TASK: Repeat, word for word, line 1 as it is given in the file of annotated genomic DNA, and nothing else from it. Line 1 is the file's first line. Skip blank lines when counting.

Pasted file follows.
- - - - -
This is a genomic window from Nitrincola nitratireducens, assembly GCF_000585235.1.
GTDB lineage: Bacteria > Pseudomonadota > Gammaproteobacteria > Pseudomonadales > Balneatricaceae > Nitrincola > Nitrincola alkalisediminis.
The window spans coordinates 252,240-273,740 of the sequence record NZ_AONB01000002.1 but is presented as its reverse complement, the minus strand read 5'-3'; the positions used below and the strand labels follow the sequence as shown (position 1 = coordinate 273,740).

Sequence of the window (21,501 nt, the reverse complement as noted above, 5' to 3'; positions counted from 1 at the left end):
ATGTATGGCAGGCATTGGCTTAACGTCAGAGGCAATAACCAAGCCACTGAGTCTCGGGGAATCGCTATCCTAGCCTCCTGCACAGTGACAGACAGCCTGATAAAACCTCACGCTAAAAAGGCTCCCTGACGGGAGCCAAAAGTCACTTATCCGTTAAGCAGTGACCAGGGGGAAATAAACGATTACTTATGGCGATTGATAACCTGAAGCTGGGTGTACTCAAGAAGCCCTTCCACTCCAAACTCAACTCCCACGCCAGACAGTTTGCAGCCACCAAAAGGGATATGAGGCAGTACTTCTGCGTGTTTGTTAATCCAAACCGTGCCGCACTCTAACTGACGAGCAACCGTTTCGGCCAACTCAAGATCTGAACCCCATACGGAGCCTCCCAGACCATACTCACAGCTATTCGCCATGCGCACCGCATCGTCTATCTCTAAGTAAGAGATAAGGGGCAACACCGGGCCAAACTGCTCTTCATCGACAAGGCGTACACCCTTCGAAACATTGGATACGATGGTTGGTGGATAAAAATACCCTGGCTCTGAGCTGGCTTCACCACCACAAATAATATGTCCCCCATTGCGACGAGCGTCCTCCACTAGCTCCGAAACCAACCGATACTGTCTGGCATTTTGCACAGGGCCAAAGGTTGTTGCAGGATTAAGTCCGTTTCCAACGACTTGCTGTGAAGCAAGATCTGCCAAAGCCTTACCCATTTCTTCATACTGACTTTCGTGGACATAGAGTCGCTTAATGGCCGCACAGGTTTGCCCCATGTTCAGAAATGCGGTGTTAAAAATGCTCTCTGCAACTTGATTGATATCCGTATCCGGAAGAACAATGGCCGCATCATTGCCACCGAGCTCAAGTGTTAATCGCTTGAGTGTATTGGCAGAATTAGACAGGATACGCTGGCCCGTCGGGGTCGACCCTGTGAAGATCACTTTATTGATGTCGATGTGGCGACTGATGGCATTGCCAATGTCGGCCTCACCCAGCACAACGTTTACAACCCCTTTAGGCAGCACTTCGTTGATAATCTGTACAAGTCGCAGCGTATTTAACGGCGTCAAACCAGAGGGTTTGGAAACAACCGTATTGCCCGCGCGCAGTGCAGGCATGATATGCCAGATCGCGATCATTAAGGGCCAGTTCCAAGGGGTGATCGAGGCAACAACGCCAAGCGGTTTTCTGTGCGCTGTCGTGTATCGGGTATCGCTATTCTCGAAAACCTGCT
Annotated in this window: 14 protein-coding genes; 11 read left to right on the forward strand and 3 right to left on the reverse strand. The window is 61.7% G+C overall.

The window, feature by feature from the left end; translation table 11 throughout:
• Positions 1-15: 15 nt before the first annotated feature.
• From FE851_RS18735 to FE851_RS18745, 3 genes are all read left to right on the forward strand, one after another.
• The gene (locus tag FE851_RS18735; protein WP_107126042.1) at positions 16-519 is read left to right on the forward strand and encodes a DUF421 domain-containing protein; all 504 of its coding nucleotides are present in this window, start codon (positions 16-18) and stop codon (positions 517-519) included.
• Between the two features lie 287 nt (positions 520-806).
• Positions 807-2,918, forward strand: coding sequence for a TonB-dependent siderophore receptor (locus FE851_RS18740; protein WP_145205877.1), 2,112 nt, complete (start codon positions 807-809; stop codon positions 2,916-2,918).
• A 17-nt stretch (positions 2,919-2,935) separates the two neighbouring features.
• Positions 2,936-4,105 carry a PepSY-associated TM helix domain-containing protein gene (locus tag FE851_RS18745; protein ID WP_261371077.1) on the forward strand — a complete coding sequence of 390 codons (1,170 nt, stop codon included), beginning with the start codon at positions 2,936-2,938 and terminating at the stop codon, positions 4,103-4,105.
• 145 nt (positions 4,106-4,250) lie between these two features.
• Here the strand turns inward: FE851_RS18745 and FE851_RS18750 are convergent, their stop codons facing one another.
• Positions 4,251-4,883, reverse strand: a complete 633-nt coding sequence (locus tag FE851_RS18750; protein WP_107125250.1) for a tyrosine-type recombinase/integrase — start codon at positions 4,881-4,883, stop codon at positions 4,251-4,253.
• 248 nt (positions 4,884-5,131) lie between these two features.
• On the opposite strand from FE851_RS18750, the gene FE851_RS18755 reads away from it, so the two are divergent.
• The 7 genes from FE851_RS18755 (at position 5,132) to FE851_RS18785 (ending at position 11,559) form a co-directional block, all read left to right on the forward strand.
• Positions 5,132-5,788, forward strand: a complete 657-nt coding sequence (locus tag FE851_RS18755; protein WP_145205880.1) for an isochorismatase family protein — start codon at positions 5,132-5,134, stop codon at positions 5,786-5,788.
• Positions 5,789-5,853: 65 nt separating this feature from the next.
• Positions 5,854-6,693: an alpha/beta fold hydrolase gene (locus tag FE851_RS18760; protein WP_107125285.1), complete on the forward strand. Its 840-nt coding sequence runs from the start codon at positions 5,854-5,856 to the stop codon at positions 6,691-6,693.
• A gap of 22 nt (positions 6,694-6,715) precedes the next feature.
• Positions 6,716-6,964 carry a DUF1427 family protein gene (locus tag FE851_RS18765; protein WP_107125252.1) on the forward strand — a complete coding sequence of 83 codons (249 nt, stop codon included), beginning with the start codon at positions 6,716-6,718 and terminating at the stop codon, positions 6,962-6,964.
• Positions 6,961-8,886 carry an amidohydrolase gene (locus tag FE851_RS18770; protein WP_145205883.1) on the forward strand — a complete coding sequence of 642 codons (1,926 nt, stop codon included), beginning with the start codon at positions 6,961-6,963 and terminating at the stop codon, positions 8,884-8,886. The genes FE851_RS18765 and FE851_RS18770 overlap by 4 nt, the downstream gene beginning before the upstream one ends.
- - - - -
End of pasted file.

This is a genomic window from Nitrincola nitratireducens, assembly GCF_000585235.1.